I graduated from frequent large doses to small doses once or twice a year. My history of the use of LSD is very similar.
Well, on to other matters.
Dennis Smith did not last the weekend.
Yesterday I saw him sitting in the car he had bought from Ernie Sens. He smiled at me. He soon left and did not return by curfew. I didn't write him up. His being an employee now an A.W.O.L./A.C.O. wrap wouldn't stick. Even then, he did not follow procedure by neglecting to sign out in the employee pass book, a small requirement when a resident employee spends the night somewhere else.
I didn't see him all day today. I hope he's alright.
I had intended to go see "The Silence of the Lambs," again, and get another dose of Anthony Hopkins's Dr. Lecter, but the film had finally disappeared from the theater up the street. Instead, after chapel I returned to my room and watched some movies on television, and read. I felt tired because I had gotten up very early. I fell asleep while watching a lecture concerning Buddhist theory on PBS.
An interesting episode of "Star Trek, the Next Generation," tonight, reminiscent of the McCarthy hearings of the 1950s.
After which I secured a fairly decent seat for the Sunday night VCR movie, "Ghost," starring Patrick Swayze, Demi Moore, and Whoopi Goldberg. Demi provided most of the emotional content for this film. She's a great crier.
Near the end of the movie, as the bad guys got dragged down to Hell, a lot of comments like, "Makes you think about how you live your life," were made from the audience.
Mass guilt trip.
I went upstairs and watched "Married with Children," then finished reading the James Bond book and went to bed.
I've been having trouble getting to sleep lately, and tonight was no exception. I stopped trying to fall asleep and dropped off instantly.

May 6 Monday Day 237

No sign of Dennis yet. Rumor has it that he was in the front office this morning.
Curtis Carter was hanging around the lobby before lunch, waiting for today's board meeting determination.
Before lunch I went to the warehouse to look for a small cardboard box to use as a shipping container for the present I had bought for my mom for Mother's Day. I could not find one. Marvin Smith has taken over the bailing job from Hobart Rodgers, and is so efficient that he tears apart every box he receives immediately after receiving it in preparation for it being crushed and bailed, giving box hunters like me nary a chance to pounce upon an unsuspecting receptacle. Marvin felt a little guilty because he had no boxes to give me, so he went to the dock and scrounged one up.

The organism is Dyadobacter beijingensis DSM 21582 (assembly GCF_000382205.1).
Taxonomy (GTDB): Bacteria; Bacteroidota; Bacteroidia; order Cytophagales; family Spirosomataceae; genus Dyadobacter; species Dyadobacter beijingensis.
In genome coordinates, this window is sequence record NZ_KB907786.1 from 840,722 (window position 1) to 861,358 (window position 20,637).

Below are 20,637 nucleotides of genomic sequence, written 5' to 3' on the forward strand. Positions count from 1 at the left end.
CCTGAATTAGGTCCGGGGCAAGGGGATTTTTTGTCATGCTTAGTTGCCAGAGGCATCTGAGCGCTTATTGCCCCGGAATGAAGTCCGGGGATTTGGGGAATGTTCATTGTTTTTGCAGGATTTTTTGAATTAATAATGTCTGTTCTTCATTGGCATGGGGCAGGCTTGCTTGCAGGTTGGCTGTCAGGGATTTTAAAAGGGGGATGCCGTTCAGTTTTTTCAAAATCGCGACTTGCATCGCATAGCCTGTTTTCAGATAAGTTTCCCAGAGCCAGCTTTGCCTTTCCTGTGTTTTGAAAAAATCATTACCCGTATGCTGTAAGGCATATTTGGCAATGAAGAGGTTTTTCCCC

I have given my mom a five inch long glass piano that can be utilized to hold various small objects within it's body by lifting the hinged lid. Pins and needles, candy, or what not. Totally useless really. I wrapped it carefully in newspaper, packaged it, and after lunch took it to the postal outlet on California Street to be mailed.
Afterwards I made what is becoming a weekly trek to P.C.C. This time I wished to find out the schedule for the English placement exams. Something I could have done on any of my previous visits, but being an alcoholic I tend to go out of my way to make everything a lot more difficult than it has any right to be. I discovered that I could take the test next Monday at 12:15PM. I must remember to take a pen and #2 pencil along.
From the college I walked west on Colorado to the Academy theater, where I had noticed "The Silence of the Lambs," was still playing. However, I found out that the first show would not begin until 5:00, many hours away, and I did not want to see it badly enough to wait around in the hot sun, so I caught the 256 back to the residence.
Where I worked out vigorously, then went to the park to lay out in the hot sun which I had earlier avoided. I listened to classic rock and roll while getting thirty minutes on each side.
Upon returning to the residence I worked out yet again, then showered and had dinner. Barbara Grothe sat with me, and gave me a tape to listen to. She had purchased it at a seminar she had attended over the weekend. The tape was all about guilt and shame. I listened to it up in my lonely room, and would now know everything there was to know about guilt and shame if I had not fallen asleep about half way through.
But perhaps all of that guilt ridden and shameful knowledge is up there in my subconscious, having been taken in subliminally. Sure feels that way.
When I woke up I wrote for a while in the lobby where I finally caught up with Dennis. He did not offer any explanation for his unexpected disappearance, and I did not press. I was just glad to see him safe and sound. He did tell me that he caught hell from old Ernie, but he would remain an employee, with no punishment, restriction, or whatever.
He did look a tad guilty and shameful, but maybe Barbara had gotten to him.
At 8:00 I watched the fourth installment of "The Astronomers." Tonight's show dealt with gravitational wave theorists, and quantum cosmologists. Stephen Hawking made a brief appearance. Remarkable man. This was the least informative of the episodes I've seen thus far, seemingly looking like a self admiration hour.
I watched a last hour of a T.V. movie, read, then went to sleep. My work week would begin in a few hours.